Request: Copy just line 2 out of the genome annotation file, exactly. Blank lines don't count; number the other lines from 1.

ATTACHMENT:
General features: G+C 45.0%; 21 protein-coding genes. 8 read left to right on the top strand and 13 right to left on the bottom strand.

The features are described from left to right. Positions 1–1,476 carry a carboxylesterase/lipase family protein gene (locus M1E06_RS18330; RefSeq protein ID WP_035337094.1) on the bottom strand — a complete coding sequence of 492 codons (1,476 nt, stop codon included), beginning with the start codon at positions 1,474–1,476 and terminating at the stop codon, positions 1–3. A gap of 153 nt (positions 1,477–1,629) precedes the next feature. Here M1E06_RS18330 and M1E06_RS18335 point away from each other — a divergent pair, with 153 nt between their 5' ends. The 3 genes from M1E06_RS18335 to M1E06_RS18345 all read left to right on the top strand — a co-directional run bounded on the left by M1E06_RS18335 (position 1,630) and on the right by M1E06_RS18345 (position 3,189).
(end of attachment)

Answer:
The features are described from left to right. Positions 1–1,476 carry a carboxylesterase/lipase family protein gene (locus M1E06_RS18330; RefSeq protein ID WP_035337094.1) on the bottom strand — a complete coding sequence of 492 codons (1,476 nt, stop codon included), beginning with the start codon at positions 1,474–1,476 and terminating at the stop codon, positions 1–3. A gap of 153 nt (positions 1,477–1,629) precedes the next feature. Here M1E06_RS18330 and M1E06_RS18335 point away from each other — a divergent pair, with 153 nt between their 5' ends. The 3 genes from M1E06_RS18335 to M1E06_RS18345 all read left to right on the top strand — a co-directional run bounded on the left by M1E06_RS18335 (position 1,630) and on the right by M1E06_RS18345 (position 3,189).